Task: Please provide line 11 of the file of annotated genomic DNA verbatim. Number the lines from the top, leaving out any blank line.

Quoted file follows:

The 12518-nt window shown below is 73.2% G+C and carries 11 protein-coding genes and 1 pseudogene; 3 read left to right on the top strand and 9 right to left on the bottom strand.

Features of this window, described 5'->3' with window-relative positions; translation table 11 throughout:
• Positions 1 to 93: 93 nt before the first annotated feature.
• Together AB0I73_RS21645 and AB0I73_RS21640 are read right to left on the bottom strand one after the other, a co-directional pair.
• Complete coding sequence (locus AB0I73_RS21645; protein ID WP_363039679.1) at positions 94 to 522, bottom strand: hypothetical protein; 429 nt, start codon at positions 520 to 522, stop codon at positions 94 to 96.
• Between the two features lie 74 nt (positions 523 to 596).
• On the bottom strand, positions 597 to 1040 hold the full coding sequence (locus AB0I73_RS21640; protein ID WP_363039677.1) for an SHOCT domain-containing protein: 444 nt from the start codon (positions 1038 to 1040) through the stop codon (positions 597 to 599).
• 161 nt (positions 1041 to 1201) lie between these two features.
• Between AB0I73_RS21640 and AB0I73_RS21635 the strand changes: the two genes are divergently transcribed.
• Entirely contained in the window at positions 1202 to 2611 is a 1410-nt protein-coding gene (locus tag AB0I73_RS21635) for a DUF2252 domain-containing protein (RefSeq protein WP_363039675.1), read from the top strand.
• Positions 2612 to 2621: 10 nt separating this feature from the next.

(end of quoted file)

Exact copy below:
• Positions 2612 to 2621: 10 nt separating this feature from the next.